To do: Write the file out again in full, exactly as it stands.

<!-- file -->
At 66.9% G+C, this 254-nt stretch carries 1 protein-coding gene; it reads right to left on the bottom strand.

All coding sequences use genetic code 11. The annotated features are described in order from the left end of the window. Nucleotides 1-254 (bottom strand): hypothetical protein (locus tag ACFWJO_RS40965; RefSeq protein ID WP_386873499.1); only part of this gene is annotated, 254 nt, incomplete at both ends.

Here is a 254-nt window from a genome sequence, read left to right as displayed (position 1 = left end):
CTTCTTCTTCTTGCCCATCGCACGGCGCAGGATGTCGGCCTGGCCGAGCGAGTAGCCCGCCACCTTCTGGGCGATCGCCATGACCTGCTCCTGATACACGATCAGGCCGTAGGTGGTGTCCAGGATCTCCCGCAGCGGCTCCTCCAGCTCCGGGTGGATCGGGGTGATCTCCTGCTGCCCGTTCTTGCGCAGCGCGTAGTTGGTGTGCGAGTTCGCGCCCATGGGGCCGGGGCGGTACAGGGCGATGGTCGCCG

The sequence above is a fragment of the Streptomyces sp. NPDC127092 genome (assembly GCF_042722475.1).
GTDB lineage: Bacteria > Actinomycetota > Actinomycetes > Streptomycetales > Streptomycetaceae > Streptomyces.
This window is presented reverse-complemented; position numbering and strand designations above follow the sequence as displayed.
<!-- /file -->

At 66.9% G+C, this 254-nt stretch carries 1 protein-coding gene; it reads right to left on the bottom strand.

All coding sequences use genetic code 11. The annotated features are described in order from the left end of the window. Nucleotides 1-254 (bottom strand): hypothetical protein (locus tag ACFWJO_RS40965; RefSeq protein ID WP_386873499.1); only part of this gene is annotated, 254 nt, incomplete at both ends.

Here is a 254-nt window from a genome sequence, read left to right as displayed (position 1 = left end):
CTTCTTCTTCTTGCCCATCGCACGGCGCAGGATGTCGGCCTGGCCGAGCGAGTAGCCCGCCACCTTCTGGGCGATCGCCATGACCTGCTCCTGATACACGATCAGGCCGTAGGTGGTGTCCAGGATCTCCCGCAGCGGCTCCTCCAGCTCCGGGTGGATCGGGGTGATCTCCTGCTGCCCGTTCTTGCGCAGCGCGTAGTTGGTGTGCGAGTTCGCGCCCATGGGGCCGGGGCGGTACAGGGCGATGGTCGCCG

The sequence above is a fragment of the Streptomyces sp. NPDC127092 genome (assembly GCF_042722475.1).
GTDB lineage: Bacteria > Actinomycetota > Actinomycetes > Streptomycetales > Streptomycetaceae > Streptomyces.
This window is presented reverse-complemented; position numbering and strand designations above follow the sequence as displayed.